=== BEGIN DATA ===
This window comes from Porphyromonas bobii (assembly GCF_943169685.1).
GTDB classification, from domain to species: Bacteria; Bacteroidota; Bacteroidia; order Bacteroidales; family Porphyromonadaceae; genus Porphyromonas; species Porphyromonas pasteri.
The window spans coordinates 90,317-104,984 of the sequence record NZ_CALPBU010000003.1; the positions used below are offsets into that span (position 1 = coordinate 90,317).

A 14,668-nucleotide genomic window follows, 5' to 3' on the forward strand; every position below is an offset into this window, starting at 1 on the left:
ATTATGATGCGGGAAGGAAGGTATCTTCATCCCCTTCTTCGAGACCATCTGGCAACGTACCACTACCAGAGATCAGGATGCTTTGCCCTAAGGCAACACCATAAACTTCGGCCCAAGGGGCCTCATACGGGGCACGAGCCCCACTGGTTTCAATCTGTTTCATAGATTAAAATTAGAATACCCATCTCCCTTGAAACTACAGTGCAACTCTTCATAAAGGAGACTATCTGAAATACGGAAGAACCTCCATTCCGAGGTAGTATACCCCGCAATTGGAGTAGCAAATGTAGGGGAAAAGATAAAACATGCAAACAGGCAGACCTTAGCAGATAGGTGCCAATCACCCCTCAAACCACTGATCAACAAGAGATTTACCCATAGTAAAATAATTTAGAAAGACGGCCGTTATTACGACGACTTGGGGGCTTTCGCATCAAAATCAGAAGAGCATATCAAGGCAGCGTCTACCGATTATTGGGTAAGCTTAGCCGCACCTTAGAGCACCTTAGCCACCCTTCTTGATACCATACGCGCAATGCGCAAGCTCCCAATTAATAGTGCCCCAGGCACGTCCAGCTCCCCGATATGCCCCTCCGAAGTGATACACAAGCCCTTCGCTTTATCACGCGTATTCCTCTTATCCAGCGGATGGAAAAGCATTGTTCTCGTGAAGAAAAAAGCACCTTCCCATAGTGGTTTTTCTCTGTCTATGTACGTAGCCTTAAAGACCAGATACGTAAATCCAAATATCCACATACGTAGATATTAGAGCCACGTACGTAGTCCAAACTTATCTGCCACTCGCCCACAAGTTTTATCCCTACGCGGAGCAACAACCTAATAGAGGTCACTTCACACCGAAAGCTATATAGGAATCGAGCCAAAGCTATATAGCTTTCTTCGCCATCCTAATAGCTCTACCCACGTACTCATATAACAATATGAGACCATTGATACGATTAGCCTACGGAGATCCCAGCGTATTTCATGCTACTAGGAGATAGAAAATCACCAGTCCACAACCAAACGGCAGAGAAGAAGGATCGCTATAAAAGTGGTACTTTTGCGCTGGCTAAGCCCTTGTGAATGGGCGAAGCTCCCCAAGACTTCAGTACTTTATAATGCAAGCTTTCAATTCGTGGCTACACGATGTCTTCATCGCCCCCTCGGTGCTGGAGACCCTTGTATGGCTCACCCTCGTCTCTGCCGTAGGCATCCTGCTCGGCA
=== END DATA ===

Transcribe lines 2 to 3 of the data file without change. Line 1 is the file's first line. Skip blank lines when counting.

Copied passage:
GTDB classification, from domain to species: Bacteria; Bacteroidota; Bacteroidia; order Bacteroidales; family Porphyromonadaceae; genus Porphyromonas; species Porphyromonas pasteri.
The window spans coordinates 90,317-104,984 of the sequence record NZ_CALPBU010000003.1; the positions used below are offsets into that span (position 1 = coordinate 90,317).